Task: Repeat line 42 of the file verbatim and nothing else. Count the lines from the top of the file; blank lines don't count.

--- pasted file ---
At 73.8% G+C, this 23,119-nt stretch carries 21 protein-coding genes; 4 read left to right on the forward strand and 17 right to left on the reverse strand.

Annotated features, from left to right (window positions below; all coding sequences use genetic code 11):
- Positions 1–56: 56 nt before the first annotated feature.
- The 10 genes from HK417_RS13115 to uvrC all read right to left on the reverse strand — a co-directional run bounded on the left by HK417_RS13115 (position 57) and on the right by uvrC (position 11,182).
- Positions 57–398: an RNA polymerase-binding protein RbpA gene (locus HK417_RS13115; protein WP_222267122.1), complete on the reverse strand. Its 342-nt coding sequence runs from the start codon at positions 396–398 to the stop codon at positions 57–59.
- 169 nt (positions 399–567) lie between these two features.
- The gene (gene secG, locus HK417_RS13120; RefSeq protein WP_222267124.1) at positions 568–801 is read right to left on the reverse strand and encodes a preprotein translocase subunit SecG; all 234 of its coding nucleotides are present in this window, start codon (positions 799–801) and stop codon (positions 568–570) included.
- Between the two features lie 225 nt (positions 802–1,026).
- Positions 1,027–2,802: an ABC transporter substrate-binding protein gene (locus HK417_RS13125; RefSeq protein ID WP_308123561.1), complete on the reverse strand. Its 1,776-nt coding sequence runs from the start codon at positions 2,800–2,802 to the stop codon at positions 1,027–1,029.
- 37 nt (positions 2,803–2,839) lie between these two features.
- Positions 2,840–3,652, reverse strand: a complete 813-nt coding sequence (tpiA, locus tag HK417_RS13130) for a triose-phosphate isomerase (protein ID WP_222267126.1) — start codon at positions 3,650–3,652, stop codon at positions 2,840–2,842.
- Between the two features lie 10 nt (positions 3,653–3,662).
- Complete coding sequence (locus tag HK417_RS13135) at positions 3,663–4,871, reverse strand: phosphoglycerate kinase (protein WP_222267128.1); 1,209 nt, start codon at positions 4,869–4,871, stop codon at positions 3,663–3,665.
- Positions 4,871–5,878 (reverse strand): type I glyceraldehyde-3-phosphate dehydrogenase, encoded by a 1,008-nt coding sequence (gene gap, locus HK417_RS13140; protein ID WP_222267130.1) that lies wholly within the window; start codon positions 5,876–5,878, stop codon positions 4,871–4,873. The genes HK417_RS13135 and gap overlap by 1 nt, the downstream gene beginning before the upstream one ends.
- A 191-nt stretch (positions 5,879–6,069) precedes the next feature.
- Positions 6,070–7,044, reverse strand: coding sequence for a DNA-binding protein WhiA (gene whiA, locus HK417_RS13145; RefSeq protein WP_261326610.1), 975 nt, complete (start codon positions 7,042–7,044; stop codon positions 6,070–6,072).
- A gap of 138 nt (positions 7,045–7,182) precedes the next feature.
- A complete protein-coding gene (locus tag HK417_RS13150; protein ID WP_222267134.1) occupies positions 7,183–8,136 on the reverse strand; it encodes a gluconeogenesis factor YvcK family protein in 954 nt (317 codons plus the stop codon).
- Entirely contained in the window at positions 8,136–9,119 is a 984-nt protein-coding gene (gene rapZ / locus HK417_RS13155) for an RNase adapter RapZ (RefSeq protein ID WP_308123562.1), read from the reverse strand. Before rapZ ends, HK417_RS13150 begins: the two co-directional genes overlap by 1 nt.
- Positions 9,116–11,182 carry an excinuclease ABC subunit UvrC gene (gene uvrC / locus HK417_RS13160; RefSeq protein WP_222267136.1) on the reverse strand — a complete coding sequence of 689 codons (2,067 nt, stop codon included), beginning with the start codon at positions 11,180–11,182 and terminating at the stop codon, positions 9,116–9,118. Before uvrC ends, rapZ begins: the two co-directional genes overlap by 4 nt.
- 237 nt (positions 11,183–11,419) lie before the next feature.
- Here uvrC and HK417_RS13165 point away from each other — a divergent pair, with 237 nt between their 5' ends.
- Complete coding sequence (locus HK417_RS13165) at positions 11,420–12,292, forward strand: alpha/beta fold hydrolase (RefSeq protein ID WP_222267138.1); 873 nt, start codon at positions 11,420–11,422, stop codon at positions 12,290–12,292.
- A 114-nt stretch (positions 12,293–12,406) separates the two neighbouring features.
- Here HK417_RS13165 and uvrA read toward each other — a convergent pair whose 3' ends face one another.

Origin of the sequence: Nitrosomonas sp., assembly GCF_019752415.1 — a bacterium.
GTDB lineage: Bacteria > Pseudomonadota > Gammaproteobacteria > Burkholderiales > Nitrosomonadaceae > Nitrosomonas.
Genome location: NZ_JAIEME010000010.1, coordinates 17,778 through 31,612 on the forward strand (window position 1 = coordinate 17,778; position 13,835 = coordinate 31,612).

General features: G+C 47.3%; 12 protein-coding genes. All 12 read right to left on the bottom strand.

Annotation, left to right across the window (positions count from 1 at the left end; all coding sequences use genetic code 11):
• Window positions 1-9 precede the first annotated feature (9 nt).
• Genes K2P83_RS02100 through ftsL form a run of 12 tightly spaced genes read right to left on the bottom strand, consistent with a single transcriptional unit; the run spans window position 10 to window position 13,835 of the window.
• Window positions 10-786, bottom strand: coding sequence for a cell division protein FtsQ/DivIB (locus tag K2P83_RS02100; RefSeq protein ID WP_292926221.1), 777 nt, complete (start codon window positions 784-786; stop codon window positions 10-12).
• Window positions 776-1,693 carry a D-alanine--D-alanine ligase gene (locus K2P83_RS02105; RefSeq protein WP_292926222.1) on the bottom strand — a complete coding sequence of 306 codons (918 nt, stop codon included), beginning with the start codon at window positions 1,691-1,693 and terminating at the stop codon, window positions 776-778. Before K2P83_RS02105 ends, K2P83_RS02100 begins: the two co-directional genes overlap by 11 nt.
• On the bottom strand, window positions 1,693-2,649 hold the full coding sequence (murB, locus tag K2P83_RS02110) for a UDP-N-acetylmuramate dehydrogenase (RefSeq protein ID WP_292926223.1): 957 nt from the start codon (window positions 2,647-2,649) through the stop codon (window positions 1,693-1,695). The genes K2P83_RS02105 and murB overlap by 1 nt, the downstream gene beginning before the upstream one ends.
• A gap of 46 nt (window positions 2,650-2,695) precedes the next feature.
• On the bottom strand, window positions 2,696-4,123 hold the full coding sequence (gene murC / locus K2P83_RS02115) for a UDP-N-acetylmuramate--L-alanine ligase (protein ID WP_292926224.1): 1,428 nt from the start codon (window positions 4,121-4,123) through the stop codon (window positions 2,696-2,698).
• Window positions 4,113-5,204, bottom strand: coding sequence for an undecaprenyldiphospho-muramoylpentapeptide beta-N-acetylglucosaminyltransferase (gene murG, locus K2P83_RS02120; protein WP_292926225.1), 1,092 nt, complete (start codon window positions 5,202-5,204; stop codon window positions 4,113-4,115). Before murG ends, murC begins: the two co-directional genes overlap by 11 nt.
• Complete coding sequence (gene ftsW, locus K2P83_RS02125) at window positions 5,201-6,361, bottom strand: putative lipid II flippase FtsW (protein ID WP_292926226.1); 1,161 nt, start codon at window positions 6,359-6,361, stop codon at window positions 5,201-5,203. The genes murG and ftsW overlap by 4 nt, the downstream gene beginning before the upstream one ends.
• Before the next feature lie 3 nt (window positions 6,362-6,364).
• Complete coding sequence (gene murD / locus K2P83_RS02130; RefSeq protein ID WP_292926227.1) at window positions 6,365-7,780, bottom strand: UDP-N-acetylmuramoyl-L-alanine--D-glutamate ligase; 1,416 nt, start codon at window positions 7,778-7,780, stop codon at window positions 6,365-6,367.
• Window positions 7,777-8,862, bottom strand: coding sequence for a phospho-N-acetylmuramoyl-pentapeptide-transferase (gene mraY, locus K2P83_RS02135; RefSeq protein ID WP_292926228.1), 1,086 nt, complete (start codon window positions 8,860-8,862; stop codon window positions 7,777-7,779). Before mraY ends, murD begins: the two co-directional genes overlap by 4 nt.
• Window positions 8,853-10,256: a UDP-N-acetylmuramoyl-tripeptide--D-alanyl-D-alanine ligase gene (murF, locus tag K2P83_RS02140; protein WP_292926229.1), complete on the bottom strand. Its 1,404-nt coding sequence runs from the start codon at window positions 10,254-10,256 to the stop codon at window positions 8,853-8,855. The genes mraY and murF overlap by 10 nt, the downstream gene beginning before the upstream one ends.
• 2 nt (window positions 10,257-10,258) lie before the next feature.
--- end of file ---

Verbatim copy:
• Window positions 7,777-8,862, bottom strand: coding sequence for a phospho-N-acetylmuramoyl-pentapeptide-transferase (gene mraY, locus K2P83_RS02135; RefSeq protein ID WP_292926228.1), 1,086 nt, complete (start codon window positions 8,860-8,862; stop codon window positions 7,777-7,779). Before mraY ends, murD begins: the two co-directional genes overlap by 4 nt.